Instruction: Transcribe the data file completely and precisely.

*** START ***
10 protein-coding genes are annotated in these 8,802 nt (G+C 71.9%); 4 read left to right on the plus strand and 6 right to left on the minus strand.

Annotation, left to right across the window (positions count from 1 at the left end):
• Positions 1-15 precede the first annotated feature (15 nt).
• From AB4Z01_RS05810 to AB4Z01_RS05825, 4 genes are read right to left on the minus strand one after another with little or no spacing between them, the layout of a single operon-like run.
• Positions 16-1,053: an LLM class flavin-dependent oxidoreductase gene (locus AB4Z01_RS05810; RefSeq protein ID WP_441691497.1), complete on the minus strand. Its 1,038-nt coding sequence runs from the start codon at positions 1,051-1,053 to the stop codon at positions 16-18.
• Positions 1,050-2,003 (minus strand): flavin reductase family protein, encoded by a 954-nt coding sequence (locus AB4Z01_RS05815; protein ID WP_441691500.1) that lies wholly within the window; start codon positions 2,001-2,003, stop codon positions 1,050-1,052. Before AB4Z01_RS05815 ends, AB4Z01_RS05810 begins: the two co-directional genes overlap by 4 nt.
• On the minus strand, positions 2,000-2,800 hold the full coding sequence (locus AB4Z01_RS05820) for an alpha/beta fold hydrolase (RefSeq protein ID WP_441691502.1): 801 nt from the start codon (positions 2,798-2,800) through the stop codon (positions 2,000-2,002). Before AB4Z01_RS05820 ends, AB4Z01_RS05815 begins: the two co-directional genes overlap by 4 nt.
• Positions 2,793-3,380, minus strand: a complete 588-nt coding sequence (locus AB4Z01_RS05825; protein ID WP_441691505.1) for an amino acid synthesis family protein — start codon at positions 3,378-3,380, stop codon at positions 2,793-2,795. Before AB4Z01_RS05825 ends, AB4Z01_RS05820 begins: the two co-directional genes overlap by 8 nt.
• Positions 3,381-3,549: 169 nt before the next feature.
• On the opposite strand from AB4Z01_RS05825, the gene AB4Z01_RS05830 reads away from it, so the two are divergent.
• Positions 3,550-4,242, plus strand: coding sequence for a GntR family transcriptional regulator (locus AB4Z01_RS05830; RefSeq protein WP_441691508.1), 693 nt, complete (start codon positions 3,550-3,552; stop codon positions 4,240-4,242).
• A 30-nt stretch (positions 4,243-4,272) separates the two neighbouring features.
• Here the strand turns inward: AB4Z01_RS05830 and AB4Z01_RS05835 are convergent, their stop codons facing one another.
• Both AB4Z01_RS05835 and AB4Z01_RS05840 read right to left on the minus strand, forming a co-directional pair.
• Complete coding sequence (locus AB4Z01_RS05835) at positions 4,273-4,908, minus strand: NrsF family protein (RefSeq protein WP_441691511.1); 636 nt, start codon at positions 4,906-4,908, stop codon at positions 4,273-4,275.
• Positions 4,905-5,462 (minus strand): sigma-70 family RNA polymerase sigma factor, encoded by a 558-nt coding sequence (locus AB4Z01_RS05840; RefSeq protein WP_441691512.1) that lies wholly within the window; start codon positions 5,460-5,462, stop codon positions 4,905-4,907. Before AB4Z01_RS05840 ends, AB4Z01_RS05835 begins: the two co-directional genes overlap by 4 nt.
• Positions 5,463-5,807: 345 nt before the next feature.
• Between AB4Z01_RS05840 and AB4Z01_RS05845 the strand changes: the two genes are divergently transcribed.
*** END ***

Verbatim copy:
10 protein-coding genes are annotated in these 8,802 nt (G+C 71.9%); 4 read left to right on the plus strand and 6 right to left on the minus strand.

Annotation, left to right across the window (positions count from 1 at the left end):
• Positions 1-15 precede the first annotated feature (15 nt).
• From AB4Z01_RS05810 to AB4Z01_RS05825, 4 genes are read right to left on the minus strand one after another with little or no spacing between them, the layout of a single operon-like run.
• Positions 16-1,053: an LLM class flavin-dependent oxidoreductase gene (locus AB4Z01_RS05810; RefSeq protein ID WP_441691497.1), complete on the minus strand. Its 1,038-nt coding sequence runs from the start codon at positions 1,051-1,053 to the stop codon at positions 16-18.
• Positions 1,050-2,003 (minus strand): flavin reductase family protein, encoded by a 954-nt coding sequence (locus AB4Z01_RS05815; protein ID WP_441691500.1) that lies wholly within the window; start codon positions 2,001-2,003, stop codon positions 1,050-1,052. Before AB4Z01_RS05815 ends, AB4Z01_RS05810 begins: the two co-directional genes overlap by 4 nt.
• On the minus strand, positions 2,000-2,800 hold the full coding sequence (locus AB4Z01_RS05820) for an alpha/beta fold hydrolase (RefSeq protein ID WP_441691502.1): 801 nt from the start codon (positions 2,798-2,800) through the stop codon (positions 2,000-2,002). Before AB4Z01_RS05820 ends, AB4Z01_RS05815 begins: the two co-directional genes overlap by 4 nt.
• Positions 2,793-3,380, minus strand: a complete 588-nt coding sequence (locus AB4Z01_RS05825; protein ID WP_441691505.1) for an amino acid synthesis family protein — start codon at positions 3,378-3,380, stop codon at positions 2,793-2,795. Before AB4Z01_RS05825 ends, AB4Z01_RS05820 begins: the two co-directional genes overlap by 8 nt.
• Positions 3,381-3,549: 169 nt before the next feature.
• On the opposite strand from AB4Z01_RS05825, the gene AB4Z01_RS05830 reads away from it, so the two are divergent.
• Positions 3,550-4,242, plus strand: coding sequence for a GntR family transcriptional regulator (locus AB4Z01_RS05830; RefSeq protein WP_441691508.1), 693 nt, complete (start codon positions 3,550-3,552; stop codon positions 4,240-4,242).
• A 30-nt stretch (positions 4,243-4,272) separates the two neighbouring features.
• Here the strand turns inward: AB4Z01_RS05830 and AB4Z01_RS05835 are convergent, their stop codons facing one another.
• Both AB4Z01_RS05835 and AB4Z01_RS05840 read right to left on the minus strand, forming a co-directional pair.
• Complete coding sequence (locus AB4Z01_RS05835) at positions 4,273-4,908, minus strand: NrsF family protein (RefSeq protein WP_441691511.1); 636 nt, start codon at positions 4,906-4,908, stop codon at positions 4,273-4,275.
• Positions 4,905-5,462 (minus strand): sigma-70 family RNA polymerase sigma factor, encoded by a 558-nt coding sequence (locus AB4Z01_RS05840; RefSeq protein WP_441691512.1) that lies wholly within the window; start codon positions 5,460-5,462, stop codon positions 4,905-4,907. Before AB4Z01_RS05840 ends, AB4Z01_RS05835 begins: the two co-directional genes overlap by 4 nt.
• Positions 5,463-5,807: 345 nt before the next feature.
• Between AB4Z01_RS05840 and AB4Z01_RS05845 the strand changes: the two genes are divergently transcribed.